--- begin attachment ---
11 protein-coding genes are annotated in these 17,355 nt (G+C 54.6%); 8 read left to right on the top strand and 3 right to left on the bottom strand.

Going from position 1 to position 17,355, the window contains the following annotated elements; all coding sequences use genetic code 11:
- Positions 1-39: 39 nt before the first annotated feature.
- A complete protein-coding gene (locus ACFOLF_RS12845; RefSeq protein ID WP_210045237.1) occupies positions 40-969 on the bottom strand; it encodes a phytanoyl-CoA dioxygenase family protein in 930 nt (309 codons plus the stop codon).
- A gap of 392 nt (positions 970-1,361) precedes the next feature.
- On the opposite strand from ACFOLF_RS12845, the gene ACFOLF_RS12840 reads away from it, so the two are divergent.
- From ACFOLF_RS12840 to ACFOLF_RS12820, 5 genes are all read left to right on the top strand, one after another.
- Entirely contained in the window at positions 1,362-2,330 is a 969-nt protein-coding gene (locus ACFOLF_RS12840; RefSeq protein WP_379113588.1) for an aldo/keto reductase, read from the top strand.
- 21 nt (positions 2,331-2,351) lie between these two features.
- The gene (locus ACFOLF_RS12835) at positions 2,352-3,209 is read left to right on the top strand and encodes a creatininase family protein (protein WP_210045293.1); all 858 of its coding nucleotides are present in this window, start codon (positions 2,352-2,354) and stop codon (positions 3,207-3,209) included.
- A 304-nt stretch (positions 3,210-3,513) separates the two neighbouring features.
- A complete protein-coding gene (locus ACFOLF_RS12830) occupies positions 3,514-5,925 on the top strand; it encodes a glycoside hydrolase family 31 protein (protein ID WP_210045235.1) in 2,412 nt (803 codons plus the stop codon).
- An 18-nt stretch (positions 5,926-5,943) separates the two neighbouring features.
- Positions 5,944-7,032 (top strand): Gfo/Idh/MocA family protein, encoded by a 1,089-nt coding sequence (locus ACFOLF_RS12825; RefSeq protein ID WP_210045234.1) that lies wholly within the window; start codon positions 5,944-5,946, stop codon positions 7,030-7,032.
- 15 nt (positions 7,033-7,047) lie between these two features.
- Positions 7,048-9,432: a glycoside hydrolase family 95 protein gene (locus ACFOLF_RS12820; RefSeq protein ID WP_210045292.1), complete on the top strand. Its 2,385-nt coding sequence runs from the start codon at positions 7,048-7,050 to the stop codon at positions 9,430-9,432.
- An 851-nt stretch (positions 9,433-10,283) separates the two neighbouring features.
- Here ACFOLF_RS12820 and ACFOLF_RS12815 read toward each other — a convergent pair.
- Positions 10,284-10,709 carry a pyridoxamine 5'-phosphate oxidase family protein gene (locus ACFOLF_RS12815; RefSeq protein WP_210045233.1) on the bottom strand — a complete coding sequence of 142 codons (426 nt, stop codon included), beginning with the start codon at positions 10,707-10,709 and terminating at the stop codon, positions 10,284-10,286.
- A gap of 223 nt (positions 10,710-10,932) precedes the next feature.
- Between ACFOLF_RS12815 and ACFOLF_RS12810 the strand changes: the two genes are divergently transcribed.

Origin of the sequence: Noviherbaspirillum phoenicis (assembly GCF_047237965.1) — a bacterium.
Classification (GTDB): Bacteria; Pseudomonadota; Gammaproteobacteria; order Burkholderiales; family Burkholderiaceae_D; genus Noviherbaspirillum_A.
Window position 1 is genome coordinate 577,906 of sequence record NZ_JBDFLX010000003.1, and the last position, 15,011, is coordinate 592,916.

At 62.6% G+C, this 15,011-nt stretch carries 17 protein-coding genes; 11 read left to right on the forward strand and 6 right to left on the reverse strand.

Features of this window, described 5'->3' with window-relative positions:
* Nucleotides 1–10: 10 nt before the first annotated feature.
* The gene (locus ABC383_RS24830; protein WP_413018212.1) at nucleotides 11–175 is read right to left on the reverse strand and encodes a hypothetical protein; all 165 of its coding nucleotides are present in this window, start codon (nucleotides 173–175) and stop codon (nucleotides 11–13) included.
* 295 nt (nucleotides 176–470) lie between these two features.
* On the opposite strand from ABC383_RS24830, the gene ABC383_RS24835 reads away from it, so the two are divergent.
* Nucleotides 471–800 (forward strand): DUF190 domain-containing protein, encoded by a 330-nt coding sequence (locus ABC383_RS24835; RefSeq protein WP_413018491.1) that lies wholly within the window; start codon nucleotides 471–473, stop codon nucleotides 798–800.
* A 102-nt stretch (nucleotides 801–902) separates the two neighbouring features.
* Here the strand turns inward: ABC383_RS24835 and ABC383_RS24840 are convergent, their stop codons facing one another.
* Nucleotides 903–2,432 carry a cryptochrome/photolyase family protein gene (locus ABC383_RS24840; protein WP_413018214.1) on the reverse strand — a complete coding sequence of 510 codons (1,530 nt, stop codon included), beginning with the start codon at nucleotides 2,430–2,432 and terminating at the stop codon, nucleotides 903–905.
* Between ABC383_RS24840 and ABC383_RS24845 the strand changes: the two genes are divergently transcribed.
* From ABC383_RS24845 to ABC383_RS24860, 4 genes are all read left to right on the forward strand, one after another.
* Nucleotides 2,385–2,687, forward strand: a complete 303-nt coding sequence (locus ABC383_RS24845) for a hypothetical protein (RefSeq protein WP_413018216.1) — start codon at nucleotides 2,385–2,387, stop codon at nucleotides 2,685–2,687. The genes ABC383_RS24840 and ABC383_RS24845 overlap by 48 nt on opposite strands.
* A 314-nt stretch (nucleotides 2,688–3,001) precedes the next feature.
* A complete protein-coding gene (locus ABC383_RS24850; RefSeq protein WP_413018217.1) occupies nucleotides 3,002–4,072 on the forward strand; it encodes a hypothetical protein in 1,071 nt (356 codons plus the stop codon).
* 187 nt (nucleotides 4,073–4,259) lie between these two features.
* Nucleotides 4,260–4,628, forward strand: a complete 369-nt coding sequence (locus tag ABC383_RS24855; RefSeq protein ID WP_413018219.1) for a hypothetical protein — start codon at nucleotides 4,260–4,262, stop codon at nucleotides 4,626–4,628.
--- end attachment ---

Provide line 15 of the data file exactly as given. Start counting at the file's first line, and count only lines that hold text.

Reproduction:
- 15 nt (positions 7,033-7,047) lie between these two features.